Do you remember a TV character called Columbo? He was a detective with one squinty eye who was a master of questioning his suspects. He was pretty awkward himself. He had a limping gait and kept his head cocked on one side. He wore a crumpled overcoat. His targets often underestimated him. And that is the way he liked it. He’d ask them questions that seemed stupid. Then, just as they were leaving the interview, he’d say, ‘Just one more thing.” And he’d fix them with his squinty gaze and ask a killer question that showed up everything they were saying as a lie. I loved Columbo.
The secret of asking important questions
Columbo’s questions always got to the truth. And his technique was simple. He’d follow the story. One simple question led to the next and the next. But the liars always had a gap in their story. There was a lesson in there for me. As a journalist, I’d often step into my Columbo persona. At first, it happened because I was inexperienced and I really didn’t know what I was doing. As I bumbled along, I noticed what happened: I often got an unexpected truth. I’m not talking about catching my subjects out in a lie (although I did sometimes). But following the story led my subjects to speak deeply, to reveal more about their actions and motivations.
Thought leaders are deep thinkers. The ability to follow the story is the fastest, surest and most fascinating way to discover the important questions and deepen our own ideas, and those of our clients.
A new way to read the paper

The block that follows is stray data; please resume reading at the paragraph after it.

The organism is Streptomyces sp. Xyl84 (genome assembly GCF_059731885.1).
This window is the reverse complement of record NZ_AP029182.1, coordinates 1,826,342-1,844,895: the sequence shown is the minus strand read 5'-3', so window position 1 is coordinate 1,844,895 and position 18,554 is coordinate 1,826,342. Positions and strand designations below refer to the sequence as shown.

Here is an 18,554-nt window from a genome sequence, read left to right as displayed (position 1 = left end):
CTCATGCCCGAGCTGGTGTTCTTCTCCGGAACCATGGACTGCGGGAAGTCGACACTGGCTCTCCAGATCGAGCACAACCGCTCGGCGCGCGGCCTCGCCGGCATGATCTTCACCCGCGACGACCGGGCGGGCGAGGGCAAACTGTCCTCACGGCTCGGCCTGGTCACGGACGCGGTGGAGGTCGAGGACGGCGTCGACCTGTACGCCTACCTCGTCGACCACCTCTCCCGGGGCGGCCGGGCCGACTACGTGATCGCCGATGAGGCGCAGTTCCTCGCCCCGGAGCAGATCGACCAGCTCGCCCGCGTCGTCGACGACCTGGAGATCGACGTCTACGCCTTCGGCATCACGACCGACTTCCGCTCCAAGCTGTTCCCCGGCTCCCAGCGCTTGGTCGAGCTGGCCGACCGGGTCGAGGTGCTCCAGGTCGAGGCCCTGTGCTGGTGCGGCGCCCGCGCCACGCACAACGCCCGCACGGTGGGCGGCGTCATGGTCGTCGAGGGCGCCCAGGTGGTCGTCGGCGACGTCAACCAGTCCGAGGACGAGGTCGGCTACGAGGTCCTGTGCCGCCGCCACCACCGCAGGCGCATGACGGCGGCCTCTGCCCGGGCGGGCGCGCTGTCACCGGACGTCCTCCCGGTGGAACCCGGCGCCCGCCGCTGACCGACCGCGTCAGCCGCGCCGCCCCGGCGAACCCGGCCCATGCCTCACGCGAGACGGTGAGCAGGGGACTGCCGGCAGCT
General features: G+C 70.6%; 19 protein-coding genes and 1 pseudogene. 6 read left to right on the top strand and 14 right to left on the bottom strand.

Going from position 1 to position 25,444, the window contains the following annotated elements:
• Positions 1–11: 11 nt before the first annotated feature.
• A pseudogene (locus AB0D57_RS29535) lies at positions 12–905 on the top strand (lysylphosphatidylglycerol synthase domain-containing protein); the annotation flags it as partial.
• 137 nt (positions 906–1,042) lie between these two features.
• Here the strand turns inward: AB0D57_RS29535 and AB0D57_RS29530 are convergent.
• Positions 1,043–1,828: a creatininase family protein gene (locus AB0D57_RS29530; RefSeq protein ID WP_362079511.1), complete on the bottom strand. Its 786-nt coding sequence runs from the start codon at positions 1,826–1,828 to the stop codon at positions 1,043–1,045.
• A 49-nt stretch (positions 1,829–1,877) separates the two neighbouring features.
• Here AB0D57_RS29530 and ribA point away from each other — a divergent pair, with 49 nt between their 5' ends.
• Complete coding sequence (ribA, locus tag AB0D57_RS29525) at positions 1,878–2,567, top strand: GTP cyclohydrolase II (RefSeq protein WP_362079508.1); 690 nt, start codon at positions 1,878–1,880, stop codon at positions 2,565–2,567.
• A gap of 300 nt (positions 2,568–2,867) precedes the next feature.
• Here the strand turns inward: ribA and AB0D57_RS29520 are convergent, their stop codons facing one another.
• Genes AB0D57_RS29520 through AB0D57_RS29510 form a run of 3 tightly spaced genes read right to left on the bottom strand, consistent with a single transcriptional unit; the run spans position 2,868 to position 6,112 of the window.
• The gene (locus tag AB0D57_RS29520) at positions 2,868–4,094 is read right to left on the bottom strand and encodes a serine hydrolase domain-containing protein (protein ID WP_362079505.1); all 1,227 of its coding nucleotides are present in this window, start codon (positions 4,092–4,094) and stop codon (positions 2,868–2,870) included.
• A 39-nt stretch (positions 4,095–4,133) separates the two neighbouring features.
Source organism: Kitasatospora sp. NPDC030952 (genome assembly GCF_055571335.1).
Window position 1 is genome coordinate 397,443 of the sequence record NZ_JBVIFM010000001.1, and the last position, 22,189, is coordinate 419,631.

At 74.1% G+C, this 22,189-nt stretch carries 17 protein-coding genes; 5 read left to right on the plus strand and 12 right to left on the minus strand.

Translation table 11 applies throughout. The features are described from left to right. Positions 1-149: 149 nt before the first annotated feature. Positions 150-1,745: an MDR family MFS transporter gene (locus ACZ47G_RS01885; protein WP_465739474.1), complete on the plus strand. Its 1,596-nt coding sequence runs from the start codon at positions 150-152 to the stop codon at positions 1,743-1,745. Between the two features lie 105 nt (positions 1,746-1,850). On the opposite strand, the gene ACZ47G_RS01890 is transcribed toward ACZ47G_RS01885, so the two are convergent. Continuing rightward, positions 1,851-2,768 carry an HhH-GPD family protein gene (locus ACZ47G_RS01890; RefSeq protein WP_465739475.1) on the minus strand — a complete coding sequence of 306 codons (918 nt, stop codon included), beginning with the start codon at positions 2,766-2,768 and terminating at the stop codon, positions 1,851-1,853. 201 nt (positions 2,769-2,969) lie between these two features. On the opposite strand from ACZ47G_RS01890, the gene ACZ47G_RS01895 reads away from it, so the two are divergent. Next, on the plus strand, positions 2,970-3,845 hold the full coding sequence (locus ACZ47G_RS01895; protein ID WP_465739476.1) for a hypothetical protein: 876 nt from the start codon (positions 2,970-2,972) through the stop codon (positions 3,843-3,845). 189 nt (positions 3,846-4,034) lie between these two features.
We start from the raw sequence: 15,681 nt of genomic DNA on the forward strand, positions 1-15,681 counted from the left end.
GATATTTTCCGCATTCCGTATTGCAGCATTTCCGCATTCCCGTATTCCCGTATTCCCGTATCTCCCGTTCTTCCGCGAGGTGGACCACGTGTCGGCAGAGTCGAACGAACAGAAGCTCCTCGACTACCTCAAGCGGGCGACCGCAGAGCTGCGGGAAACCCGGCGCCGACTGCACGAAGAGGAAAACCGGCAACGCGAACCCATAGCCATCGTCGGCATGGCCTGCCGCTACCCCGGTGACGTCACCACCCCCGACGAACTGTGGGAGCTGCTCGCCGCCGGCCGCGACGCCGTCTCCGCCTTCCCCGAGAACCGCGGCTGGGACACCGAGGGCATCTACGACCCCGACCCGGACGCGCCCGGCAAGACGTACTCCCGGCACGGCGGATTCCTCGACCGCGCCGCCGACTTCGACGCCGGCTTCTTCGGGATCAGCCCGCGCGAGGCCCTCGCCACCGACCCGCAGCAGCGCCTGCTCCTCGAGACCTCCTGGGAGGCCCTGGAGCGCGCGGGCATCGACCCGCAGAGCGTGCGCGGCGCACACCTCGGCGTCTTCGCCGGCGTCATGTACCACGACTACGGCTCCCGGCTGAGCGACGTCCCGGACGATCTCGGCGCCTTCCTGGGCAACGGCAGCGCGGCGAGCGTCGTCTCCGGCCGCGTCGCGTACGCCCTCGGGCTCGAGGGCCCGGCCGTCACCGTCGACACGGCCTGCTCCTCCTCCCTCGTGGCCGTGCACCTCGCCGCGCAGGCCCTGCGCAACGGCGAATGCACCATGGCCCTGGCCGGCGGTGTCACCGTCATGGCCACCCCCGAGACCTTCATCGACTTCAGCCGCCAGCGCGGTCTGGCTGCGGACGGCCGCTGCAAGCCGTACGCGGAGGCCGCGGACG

I love the idea of ‘power followers’, those people within organisations and within society who stand up to ask the awkward questions. They are not leaders, and they don’t want to be leaders. Journalists are one of the clearest example of this role in our society. Think of Waleed Aly, one of our most influential journalists and a master of asking the awkward question. But Aly has repeatedly ruled out a political career. His role is an analyst and commentator, he says.
I’m horrified when I hear thought leaders say that they don’t read the paper or watch the news. Yes, I understand that the media is just one part of the story, and often a sad part. But our job is to ask important questions about the real world. How can we do that if we keep our heads in the sand about what is really going on? It’s a risk, too. I read a newsletter recently that quoted the words of a chief executive whose company had gone broke. (That is ok, as long as you let your readers know.)
Here’s a new way to read the paper. Look at every story you read through the lens of your crusade to change the way things are to something better. For example, both Brexit and Eddie McGuire’s joke about drowning Fairfax journalist, Carolyn Wilson, sparked blogs about power followership for me. Use the news to power your thinking, to stay relevant, and to provide examples of how your expertise can be used to change thinking.
What is your ‘round’?
Of course you read everything about your area of specialisation: leadership, marketing, technology and so on. But it’s not enough to stay abreast of your area of expertise, you need to follow the story of your market. If you specialise in training financial services professionals, it’s important to follow the story of financial service professionals. If you mentor the chief executives of ASX-listed companies, follow their story.
Stories are not static. They are continuous. This is what keeps journalists busy. Many journalists concentrate on a particular area, such as politics, education, or business, for example. This is only possible because the story never stops. That specialisation is called a round, a beat or a patch in traditional media. What is your round?
When you finish your book, the curtain does not fall. Even if the main protagonists disappear at the end of our story, it’s not long before new ones arise. Your book or blog is a story captured at a moment in time. For impact and depth, stay focused on the story as it unfolds.
PS: Want more. Read ‘Is wibble wobble a desirable quality in your book design?‘
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